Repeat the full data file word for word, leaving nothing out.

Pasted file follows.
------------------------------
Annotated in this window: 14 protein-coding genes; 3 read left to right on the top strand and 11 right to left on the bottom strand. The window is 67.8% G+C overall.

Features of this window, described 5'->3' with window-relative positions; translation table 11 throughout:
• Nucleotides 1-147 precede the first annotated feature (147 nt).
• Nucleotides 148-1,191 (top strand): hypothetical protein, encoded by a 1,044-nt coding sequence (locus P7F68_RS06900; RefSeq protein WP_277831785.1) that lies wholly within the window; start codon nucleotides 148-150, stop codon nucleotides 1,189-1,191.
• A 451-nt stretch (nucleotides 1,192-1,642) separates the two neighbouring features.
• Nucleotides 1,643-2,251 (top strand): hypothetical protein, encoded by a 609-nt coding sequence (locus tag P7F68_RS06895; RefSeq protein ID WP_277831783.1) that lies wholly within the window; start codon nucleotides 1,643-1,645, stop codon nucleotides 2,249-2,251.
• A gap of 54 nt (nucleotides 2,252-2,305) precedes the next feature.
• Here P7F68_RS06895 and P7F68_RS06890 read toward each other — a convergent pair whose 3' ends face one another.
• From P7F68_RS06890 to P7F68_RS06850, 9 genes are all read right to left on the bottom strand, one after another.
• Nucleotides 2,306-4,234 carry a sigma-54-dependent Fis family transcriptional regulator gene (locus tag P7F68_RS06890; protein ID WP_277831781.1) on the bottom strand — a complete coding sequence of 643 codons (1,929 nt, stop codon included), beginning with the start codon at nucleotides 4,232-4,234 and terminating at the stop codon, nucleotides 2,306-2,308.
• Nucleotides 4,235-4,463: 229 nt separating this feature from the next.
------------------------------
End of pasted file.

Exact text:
Annotated in this window: 14 protein-coding genes; 3 read left to right on the top strand and 11 right to left on the bottom strand. The window is 67.8% G+C overall.

Features of this window, described 5'->3' with window-relative positions; translation table 11 throughout:
• Nucleotides 1-147 precede the first annotated feature (147 nt).
• Nucleotides 148-1,191 (top strand): hypothetical protein, encoded by a 1,044-nt coding sequence (locus P7F68_RS06900; RefSeq protein WP_277831785.1) that lies wholly within the window; start codon nucleotides 148-150, stop codon nucleotides 1,189-1,191.
• A 451-nt stretch (nucleotides 1,192-1,642) separates the two neighbouring features.
• Nucleotides 1,643-2,251 (top strand): hypothetical protein, encoded by a 609-nt coding sequence (locus tag P7F68_RS06895; RefSeq protein ID WP_277831783.1) that lies wholly within the window; start codon nucleotides 1,643-1,645, stop codon nucleotides 2,249-2,251.
• A gap of 54 nt (nucleotides 2,252-2,305) precedes the next feature.
• Here P7F68_RS06895 and P7F68_RS06890 read toward each other — a convergent pair whose 3' ends face one another.
• From P7F68_RS06890 to P7F68_RS06850, 9 genes are all read right to left on the bottom strand, one after another.
• Nucleotides 2,306-4,234 carry a sigma-54-dependent Fis family transcriptional regulator gene (locus tag P7F68_RS06890; protein ID WP_277831781.1) on the bottom strand — a complete coding sequence of 643 codons (1,929 nt, stop codon included), beginning with the start codon at nucleotides 4,232-4,234 and terminating at the stop codon, nucleotides 2,306-2,308.
• Nucleotides 4,235-4,463: 229 nt separating this feature from the next.